So far as people were concerned, the main channels of inspiration for our Steps were three in number–the Oxford Groups, Dr. William D. Silkworth of Towns Hospital and the famed psychologist, William James, called by some the father of modern psychology. The story of how these streams of influence were brought together and how they led to the writing of our Twelve Steps is exciting and in spots downright incredible.

Many of us will remember the Oxford Groups as a modern evangelical movement which flourished in the 1920’s and early 30’s, led by a one-time Lutheran minister, Dr. Frank Buchman. The Oxford Groups of that day threw heavy emphasis on personal work, one member with another. AA’s Twelfth Step had its origin in that vital practice. The moral backbone of the “O.G.” was absolute honesty, absolute purity, absolute unselfishness and absolute love. They also practiced a type of confession, which they called “sharing”; the making of amends for harms done they called “restitution.” They believed deeply in their “quiet time,” a meditation practiced by groups and individuals alike, in which the guidance of God was sought for every detail of living, great or small.

These basic ideas were not new; they could have been found elsewhere. But the saving thing for us first alcoholics who contacted the Oxford Groupers was that they laid great stress on these particular principles. And fortunate for us was the fact that the Groupers took special pains not to interfere with one’s personal religious views. Their society, like ours later on, saw the need to be strictly non-denominational.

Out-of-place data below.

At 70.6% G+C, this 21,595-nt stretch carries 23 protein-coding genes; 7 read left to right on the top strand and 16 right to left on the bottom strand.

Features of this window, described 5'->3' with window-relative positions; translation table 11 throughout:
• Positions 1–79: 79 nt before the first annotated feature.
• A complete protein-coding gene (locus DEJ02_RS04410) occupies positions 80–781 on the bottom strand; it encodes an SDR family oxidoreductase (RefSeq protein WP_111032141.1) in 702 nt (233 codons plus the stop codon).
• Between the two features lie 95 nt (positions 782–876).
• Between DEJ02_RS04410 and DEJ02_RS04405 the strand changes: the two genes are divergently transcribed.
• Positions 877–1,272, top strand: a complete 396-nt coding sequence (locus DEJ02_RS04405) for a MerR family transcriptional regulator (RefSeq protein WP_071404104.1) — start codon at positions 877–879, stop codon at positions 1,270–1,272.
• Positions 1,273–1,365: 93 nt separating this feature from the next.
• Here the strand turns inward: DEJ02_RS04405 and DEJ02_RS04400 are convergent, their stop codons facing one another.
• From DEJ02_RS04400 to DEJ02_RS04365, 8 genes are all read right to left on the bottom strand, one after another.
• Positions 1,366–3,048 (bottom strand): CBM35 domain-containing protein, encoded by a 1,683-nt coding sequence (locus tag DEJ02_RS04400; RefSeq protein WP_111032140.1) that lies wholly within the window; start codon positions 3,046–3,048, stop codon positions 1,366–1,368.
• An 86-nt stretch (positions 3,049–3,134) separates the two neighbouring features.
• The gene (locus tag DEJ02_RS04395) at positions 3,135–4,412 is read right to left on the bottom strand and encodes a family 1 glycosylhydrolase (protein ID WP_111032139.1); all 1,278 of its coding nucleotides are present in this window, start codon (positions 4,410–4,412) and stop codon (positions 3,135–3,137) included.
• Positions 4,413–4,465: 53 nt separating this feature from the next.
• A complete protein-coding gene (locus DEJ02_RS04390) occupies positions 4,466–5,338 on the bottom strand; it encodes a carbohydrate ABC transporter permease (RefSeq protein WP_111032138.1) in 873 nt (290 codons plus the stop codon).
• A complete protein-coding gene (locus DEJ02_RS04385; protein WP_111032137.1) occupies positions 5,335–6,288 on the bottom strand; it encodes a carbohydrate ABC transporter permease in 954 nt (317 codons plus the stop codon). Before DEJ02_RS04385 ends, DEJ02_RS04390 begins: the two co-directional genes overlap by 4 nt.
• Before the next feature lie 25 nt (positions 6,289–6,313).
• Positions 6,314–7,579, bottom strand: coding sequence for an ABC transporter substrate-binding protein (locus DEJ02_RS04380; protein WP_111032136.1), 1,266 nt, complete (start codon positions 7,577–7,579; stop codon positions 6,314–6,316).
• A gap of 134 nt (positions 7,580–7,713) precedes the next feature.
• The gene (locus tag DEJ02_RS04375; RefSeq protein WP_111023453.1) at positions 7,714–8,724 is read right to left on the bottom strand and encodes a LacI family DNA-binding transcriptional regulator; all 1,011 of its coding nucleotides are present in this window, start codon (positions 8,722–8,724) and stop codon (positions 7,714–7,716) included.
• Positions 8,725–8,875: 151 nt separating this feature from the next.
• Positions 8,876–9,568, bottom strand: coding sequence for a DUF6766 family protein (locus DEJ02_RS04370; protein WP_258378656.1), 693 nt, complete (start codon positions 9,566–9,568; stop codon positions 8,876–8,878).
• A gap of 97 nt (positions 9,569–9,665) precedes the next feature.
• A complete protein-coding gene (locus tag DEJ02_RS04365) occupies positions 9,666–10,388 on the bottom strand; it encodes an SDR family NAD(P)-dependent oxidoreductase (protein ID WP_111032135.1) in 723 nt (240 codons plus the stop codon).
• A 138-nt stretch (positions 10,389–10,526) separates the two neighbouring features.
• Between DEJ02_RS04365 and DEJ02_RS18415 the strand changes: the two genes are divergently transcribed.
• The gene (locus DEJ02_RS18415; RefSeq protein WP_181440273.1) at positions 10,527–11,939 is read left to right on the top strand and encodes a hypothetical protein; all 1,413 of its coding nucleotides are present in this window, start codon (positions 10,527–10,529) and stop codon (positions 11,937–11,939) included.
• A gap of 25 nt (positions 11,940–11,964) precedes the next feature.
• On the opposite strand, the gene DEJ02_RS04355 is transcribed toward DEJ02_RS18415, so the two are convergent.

In the late summer of 1934, my well-loved alcoholic friend and schoolmate “Ebbie” had fallen in with these good folks and had promptly sobered up. Being an alcoholic, and rather on the obstinate side, he hadn’t been able to “buy” all the Oxford Group ideas and attitudes. Nevertheless, he was moved by their deep sincerity and felt mighty grateful for the fact that their ministrations had, for the time being, lifted his obsession to drink.

When he arrived in New York in the late fall of 1934, Ebbie thought at once of me. On a bleak November day he rang up. Soon he was looking at me across our kitchen table at 182 Clinton Street, Brooklyn, New York. As I remember that conversation, he constantly used phrases like these: “I found I couldn’t run my own life;” “I had to get honest with myself and somebody else;” “I had to make restitution for the damage I had done;” “I had to pray to God for guidance and strength, even though I wasn’t sure there was any God;” “And after I’d tried hard to do these things I found that my craving for alcohol left.” Then over and over Ebbie would say something like this: “Bill, it isn’t a bit like being on the water-wagon. You don’t fight the desire to drink–you get released from it. I never had such a feeling before.”